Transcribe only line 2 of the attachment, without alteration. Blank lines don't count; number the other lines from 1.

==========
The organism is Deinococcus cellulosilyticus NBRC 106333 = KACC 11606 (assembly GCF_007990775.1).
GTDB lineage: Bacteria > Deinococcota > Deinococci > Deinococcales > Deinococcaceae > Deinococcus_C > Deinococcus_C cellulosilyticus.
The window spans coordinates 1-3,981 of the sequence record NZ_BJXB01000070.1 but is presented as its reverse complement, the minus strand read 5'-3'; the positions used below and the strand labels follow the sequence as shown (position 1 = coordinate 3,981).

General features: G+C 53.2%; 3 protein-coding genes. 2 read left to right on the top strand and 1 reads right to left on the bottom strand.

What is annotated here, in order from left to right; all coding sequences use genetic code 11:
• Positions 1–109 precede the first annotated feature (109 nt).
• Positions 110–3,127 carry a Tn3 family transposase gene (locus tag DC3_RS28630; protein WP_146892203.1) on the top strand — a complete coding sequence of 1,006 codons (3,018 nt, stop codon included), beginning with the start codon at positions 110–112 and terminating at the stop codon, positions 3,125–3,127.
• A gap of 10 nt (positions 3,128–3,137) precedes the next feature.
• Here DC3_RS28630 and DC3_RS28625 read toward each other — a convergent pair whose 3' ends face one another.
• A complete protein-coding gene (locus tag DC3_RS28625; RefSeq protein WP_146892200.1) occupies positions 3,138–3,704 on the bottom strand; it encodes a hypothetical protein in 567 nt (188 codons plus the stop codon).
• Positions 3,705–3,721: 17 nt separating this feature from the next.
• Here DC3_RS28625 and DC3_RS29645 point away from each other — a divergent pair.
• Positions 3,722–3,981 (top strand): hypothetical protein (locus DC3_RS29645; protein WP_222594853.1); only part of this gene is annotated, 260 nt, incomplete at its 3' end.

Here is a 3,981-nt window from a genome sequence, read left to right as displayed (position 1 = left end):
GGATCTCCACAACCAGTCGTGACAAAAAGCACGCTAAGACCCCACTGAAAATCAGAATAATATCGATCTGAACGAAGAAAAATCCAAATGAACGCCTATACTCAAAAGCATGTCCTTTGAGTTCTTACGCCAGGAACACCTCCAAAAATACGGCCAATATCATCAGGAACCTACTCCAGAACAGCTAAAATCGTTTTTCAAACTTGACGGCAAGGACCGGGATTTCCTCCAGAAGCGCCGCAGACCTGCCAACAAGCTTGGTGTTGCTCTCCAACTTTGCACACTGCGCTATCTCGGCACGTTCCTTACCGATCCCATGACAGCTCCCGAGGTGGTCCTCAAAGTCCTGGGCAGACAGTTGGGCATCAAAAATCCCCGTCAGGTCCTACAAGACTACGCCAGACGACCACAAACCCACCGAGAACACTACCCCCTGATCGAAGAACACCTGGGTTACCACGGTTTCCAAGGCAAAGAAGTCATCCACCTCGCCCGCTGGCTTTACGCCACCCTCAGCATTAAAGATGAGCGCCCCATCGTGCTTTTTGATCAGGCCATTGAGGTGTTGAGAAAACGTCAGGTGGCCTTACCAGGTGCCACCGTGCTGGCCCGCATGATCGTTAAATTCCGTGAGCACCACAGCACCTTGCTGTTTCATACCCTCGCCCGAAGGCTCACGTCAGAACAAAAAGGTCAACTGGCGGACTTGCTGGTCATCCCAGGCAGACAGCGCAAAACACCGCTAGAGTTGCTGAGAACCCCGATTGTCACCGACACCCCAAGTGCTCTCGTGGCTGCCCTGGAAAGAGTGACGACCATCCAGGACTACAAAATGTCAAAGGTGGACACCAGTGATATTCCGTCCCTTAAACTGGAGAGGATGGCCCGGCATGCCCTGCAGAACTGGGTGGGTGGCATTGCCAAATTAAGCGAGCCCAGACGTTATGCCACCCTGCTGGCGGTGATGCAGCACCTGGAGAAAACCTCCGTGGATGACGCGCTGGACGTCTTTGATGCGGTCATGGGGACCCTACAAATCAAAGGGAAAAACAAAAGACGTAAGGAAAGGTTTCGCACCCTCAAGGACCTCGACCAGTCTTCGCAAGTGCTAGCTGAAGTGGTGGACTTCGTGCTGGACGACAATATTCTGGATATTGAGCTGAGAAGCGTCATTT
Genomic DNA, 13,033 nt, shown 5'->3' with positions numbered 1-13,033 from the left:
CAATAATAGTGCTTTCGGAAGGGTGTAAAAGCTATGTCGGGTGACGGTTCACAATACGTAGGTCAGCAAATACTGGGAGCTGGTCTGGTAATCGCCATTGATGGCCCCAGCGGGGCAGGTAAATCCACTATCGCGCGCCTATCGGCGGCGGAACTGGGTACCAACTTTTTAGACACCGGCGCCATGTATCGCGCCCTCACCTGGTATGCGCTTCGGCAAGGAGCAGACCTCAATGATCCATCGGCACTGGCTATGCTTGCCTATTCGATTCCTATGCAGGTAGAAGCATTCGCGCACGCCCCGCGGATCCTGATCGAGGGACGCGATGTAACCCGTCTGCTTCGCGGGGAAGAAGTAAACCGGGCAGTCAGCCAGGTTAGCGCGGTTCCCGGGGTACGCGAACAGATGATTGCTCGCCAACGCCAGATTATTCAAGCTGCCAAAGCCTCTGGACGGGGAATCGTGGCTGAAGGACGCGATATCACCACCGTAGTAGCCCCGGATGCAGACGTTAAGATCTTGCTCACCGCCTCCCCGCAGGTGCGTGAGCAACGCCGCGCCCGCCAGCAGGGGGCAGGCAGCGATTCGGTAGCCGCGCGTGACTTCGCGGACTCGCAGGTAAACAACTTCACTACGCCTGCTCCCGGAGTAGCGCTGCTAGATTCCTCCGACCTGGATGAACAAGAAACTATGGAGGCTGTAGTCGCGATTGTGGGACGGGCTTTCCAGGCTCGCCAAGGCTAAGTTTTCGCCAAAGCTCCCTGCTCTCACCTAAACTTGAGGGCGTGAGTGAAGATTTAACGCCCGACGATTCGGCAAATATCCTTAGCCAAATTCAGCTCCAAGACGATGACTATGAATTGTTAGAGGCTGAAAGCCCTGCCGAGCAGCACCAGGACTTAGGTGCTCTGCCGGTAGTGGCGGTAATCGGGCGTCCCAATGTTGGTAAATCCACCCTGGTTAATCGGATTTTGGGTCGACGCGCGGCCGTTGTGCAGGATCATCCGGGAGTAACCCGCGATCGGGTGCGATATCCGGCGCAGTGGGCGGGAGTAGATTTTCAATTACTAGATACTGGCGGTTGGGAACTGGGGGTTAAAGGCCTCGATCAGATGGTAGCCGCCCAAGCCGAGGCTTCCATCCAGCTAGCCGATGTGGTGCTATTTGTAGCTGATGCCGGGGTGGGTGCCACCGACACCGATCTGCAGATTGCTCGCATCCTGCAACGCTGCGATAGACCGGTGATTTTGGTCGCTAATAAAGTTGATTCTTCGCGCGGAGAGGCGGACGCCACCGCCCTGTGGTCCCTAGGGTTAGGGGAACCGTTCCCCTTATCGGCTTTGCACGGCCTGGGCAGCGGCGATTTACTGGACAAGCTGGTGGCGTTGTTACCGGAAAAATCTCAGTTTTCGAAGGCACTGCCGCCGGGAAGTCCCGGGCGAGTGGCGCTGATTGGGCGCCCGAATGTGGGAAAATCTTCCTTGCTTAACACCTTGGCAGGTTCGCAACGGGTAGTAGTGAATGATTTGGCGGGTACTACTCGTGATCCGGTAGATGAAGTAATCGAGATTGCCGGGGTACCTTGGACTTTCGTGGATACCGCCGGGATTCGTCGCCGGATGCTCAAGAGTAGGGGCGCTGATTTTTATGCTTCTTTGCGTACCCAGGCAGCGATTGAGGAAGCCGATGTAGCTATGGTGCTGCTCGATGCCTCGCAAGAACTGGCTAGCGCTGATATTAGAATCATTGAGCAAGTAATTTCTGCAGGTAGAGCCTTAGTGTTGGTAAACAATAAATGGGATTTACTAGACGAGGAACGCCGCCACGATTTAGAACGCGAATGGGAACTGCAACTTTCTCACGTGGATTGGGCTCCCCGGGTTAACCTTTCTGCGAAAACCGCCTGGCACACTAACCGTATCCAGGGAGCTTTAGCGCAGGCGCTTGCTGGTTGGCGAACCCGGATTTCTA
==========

GTDB lineage: Bacteria > Deinococcota > Deinococci > Deinococcales > Deinococcaceae > Deinococcus_C > Deinococcus_C cellulosilyticus.